Sunday, I rode my first Dam to Dam Century Ride in Wabash, IN. It wasn’t only my first D2D but also my first EVER century ride. I had zero expectations. My plan was to show up, ride & finish. Mission accomplished.
Easy drive to Wabash, IN which is about 80 minutes from my house. The start/finish & packet pickup were at the local YMCA, plenty of parking and space for the riders. Packet pick up and breakfast was in the gym. Well organized. Fast. We all received a wristband with a number to call in case we had issues with the ride, our bikes or needed help. It was a nice touch and one that I certainly appreciated. I’ve done several organized rides but never one where I felt confident that if I had a problem, someone would actually be able to help.
I started with the 7:30am crew. We hit the course early, while the main group started at 8am. I was happy to get moving. It was cold, low 40s. Plus, I knew that riding 100 miles would take me just short of forever. Might as well get started! We left the Y and started weaving thru Wabash. I immediately noticed 3 things. 1) Holy Hills. We were climbing before our saddles even got warm. 2) The course was well marked with directional arrows BEFORE the intersection where we would need to turn. 3) I would be riding 104 miles NOT 100 miles. Small detail but something I noticed immediately.
It was a beautiful morning. Cool. Foggy. Breathtaking views. I was happy to be out. Happy to be riding. Happy to be tackling something that had been on my bucket list for several years. Even stopped for a few pictures.
And a selfie! Thanks to Ron at FNA Outdoors for helping me out again this year. Great guy. Great bike shop. Cool gear. Awesome bike.
I rode the 104 mile route. Aid stations were located about every 20 miles. Closer in some spots but never further. The aid stations reminded me of ultra running. Food, food & more food. Pic below of the first aid station. Trail mix, PB&J, cookies, water, Gatorade, tomato juice, pickles, bacon, chips, etc. Every aid station had different food items, but the food was always plentiful. If you like ultra/trail runs because of the food, you’ll love century rides!
Best part of the day, in my opinion, a field of sunflowers. So many. Sunflowers as far as the eyes could see. I took this while riding and am thankful it wasn’t blurry!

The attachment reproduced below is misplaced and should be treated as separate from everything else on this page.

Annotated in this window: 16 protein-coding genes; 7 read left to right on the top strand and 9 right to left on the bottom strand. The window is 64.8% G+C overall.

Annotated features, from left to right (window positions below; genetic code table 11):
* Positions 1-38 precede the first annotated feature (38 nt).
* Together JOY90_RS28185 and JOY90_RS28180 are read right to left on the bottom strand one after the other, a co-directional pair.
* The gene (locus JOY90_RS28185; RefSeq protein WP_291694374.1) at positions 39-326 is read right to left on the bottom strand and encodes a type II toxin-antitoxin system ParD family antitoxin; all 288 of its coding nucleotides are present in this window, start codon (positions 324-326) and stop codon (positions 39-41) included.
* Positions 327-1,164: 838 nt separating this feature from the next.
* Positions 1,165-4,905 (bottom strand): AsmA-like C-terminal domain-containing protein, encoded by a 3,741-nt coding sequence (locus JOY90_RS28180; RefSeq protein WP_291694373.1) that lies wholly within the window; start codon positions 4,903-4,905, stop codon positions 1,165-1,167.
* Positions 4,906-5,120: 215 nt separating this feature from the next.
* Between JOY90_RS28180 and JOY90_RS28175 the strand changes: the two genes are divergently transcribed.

We rode thru the countryside, across several bridges & dams. Thru the Salamonie Reservoir & State Park. Red Bridge State Recreation area. Mississinewa Reservoir. Past the Stockdale Mill.
Once I hit Stockdale, mile 64, I was pretty flat. I had 3 weeks of building for marathon training & also 3 weeks of building on the bike to be ready for the century. I was starting to feel it. I wasn’t exhausted but definitely tired & I had been riding solo for about 10 miles without seeing many other riders.
After Stockdale, things went downhill fast, mentally. I was alone. Fighting some heavy winds. Mentally breaking down. I knew it was a mental thing but that didn’t help me get thru it any faster. From Stockdale to North Manchester, it was a real slog. As soon as I hit the city limits of North Manchester, a big pack of cyclists passed me. Then we all hit the aid station at mile 82 together. Riders kept pouring into that aid station while I was there. Obviously, I hadn’t been out there alone. I sat for a few minutes, ate 2 brownies, hit the potty, texted a friend that I was on the brink of the “ugly cry”. Then rolled out, about the same time as 10 other riders. 8 disappeared immediately. 2 were in my sights. I was not alone. So I tried to keep those 2 gentlemen in sight. Helped me focus. Rolled down the miles a lot faster just knowing someone was close. Passed thru Largo, then back to Wabash. We were directed onto a bike path for a short stint. I was alone again but it was very pretty.
Then I made my only directional mistake of the day once I got off the path. I misinterpreted an arrow. I crossed the road and started a huge climb up a very ugly hill. Then I was in a busy part of town. Then I noticed there weren’t any more arrows. I messed up. Thanks to Google Maps, I found my way back to the YMCA. 107 miles total. Just shy of 7 hours on the bike. Wow. Longest. Ride. Ever.
Overall, I was very impressed with D2D. I’d definitely go back and ride it again. I’d like to be able to do it as an annual event. It wasn’t super close to home but manageable. And it was just a good event from start to finish. Great directional info, signs, and volunteers. The aid stations were on point with lots of goodies. I loved that they were pretty close together, especially when I started to struggle, it helped to know I only had to make it to the next aid station. The majority of the roads were decent too, which I appreciate. Great experience, I hope to return next year.
** Happy Running, Riding OR Whatever YOU Enjoy ** Amanda – TooTallFritz
I’d love to do a century ride. Once I get this RA thing sorted out, I’m going to look at some options. I wouldn’t want to do it alone, tho.
They have a lot of great century rides by you! I hope you get the RA under control. I know it’s frustrating. I’ve been thinking about you!
Wow, you make me want to be biker!!! That looked like a sweet ride. Congrats!
Awesome ride Amanda! 100-mi is a long way to go on a bike in a single day. Someday I hope to do one of those Century rides when I find more time to allocate to bike riding. Keep it up all that you are doing!